Similarly, who needs kids if you can rely on high-quality elder care institutions to take care of you when you are old? But what if you can’t trust that those institutions will actually be there or be any good when you need them? What happens if you can’t trust that your underfunded public pension will actually pay out what you think it will? What happens when you can no longer trust that the government safety net or robust civil society will fully be there if you need it?
If trust levels continue to decline, combined with demographic trends that will mean fewer married people and more childless people, this could have negative consequences for many who are forced to navigate a more challenging world with few long-term trusted relationships, particularly as they age. The New York Times’ moving stories of George Bell dying alone in Queens or of a generation dying alone in Japan provide a preview of what we might see more of in the future. Millions of Baby Boomers are growing old alone, and there are already rising numbers of “deaths of despair,” even among Millennials.
The challenge is that with families less stable today than in years past, the family itself is implicated in the decline in trust. As in many areas of society today, the degree of difficulty dial has been turned up on family formation. Getting married and having children today is no guarantee that you will have those strong, lifelong, trusted relationships. As with landing a high paying job today, creating a successful family requires significant intentionality, hard work, and delayed gratification over the course of many years. So, unsurprisingly, we see family success increasingly overlapping with other areas of elite success as another domain of inequality.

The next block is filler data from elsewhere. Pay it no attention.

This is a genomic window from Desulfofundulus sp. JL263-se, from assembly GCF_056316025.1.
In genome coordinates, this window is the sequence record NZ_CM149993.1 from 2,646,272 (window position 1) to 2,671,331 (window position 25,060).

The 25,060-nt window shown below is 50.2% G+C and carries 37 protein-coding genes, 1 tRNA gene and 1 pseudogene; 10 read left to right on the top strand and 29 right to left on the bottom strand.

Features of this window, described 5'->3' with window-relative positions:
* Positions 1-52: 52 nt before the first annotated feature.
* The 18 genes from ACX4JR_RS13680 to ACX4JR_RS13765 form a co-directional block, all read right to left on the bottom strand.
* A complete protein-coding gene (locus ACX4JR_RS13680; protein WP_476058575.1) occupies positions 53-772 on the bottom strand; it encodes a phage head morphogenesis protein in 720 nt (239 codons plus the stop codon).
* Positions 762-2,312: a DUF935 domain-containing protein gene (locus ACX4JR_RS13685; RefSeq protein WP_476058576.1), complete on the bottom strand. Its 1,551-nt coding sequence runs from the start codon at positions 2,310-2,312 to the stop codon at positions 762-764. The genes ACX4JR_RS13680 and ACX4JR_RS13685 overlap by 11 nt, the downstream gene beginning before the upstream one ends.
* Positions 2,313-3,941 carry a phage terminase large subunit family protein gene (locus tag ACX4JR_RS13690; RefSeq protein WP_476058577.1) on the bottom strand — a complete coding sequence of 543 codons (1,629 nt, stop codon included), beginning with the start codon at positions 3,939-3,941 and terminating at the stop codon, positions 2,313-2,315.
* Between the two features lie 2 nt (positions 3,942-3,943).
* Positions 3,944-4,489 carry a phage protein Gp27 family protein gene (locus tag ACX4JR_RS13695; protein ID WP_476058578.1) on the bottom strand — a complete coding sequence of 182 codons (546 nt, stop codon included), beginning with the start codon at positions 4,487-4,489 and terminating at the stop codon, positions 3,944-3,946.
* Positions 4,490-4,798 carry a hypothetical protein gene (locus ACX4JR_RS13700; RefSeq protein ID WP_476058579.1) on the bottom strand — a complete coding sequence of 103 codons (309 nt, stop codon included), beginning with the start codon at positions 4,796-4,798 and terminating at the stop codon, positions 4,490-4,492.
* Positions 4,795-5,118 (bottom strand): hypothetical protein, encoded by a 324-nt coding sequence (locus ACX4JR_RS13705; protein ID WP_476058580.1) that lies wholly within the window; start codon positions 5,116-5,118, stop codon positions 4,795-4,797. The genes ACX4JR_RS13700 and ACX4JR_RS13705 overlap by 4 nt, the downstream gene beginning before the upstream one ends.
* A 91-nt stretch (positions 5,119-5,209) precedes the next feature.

Because of these challenges in family formation today, young people need to weigh the likely trust trajectory of the country and their need for trusted familial relationships when they make decisions about how intensely to pursue family formation vs. other life goals. Marriage and children don’t always just happen today, and it’s very easy to miss the runway. In a world of declining trust and more need for trusted family relationships over the full course of our lives, young people need to make sure they are making life decisions in these matters with their eyes wide open.
Aaron M. Renn is a writer in New York City.